Rogers Cancer Institute
In November 2008, the Southeast Texas Record reported on an Orange couple who filed suit against eight doctors and three hospitals, alleging the woman suffered from a stroke after doctors inserted a central line into her veins.
Now, Texas' Ninth Court of Appeals has been tasked to decide whether or not the plaintiffs' medical report meets Texas Civil code requirements.
In their suit, Ivalyn and Lee O. Anderson claimed Ivalyn, 69 at the time of the incident, had a subcutaneous central venous access device put in her veins while receiving chemotherapy treatments.
Some of the defendants in the couple's suit, which was filed in Jefferson County, include Dr. Samuel J. Pangburn, who inserted the subcutaneous central venous line in Ivalyn's heart; the Julie and Ben Rogers Cancer Institute, Memorial Hermann Baptist Beaumont Hospital and Memorial Hermann Baptist Orange Hospital, all places where Ivalyn received nursing care.
During her treatment, which occurred between Aug. 16, 2006 and Sept. 21, 2006, Ivalyn suffered a stroke and a traumatic rupture of her subclavian artery, causing severe injuries to her brain and heart, court papers say.
The couple alleges the injuries were due to the forceful misplacement of the subcutaneous central venous access device in her heart, repetitive failure to diagnose misplacement of device and continuous subsequent use of the misplaced venous device.
To substantiate their claims, the plaintiffs submitted the expert reports of Drs. Louis Silverman and Joel Meyer.
It is a requirement under Texas' Civil Code to submit an expert report when filing a medical malpractice claim.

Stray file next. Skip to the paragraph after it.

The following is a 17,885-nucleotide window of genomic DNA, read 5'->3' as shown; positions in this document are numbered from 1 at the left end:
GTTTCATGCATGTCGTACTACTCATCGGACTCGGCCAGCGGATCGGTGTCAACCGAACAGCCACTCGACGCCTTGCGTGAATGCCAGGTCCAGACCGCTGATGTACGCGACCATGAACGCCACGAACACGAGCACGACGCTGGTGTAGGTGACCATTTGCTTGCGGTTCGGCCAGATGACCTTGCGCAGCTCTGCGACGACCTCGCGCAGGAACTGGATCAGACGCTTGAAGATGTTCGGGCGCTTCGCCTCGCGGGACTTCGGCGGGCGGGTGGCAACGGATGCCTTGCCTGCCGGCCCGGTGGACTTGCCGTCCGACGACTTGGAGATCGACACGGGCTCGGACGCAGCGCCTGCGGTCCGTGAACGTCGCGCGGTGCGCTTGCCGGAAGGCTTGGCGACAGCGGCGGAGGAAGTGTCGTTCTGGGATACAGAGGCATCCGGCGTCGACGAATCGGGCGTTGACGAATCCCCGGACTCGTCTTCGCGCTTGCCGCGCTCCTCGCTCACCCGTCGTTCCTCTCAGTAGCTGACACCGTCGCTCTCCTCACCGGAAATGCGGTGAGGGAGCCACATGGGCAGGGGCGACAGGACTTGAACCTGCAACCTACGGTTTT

The defendants objected to the validity of the expert reports and filed a motion to dismiss, arguing that neither doctor was qualified to testify on Ivalyn's brain condition.
On March 27 Judge Gary Sanderson, 60th Judicial District, denied the motion – a move forcing the numerous defendants to file an appeal.
Oral arguments on the matter have been slated for Sept. 24.
On appeal, the defendants argue Judge Sanderson abused his discretion when he concluded the plaintiffs' expert reports were up to spec.
They also argue there is medical evidence showing the chemo line did not cause Ivalyn's stroke and, even if it did, the plaintiffs' experts lack the knowledge and experience to testify on such a complex brain condition.
Conversely, the plaintiffs argue the judge did not abuse his discretion and the defendants are at fault for not halting her treatment.
In their appeals brief, they argue since Ivalyn's treatment, she has become accident prone and has steadily declined mentally and physically.
Specifically, in their suit, the plaintiffs claim Dr. Pangburn failed to consult a specialist in the surgery field, failed to insert the subcutaneous central venous access device in the right portion of the heart, failed to force the device into Ivalyn's aorta and failed to remove and report the suspected defective catheter.
They also claim Pangburn and the Cancer Institute also failed to fully disclose the risks of the surgery.
The doctors' and hospitals' actions "involved an extreme degree of risk, considering the probability and magnitude of the potential harm to Plaintiffs and others," the suit states.
The Andersons are seeking unspecified damages, plus prejudgment interest at the maximum rate, post-judgment interest at the legal rate, costs and other relief the court deems just.
Brett S. Thomas of Beaumont is representing them.
Case No. B182-642
Appeals case No. 09-09-00169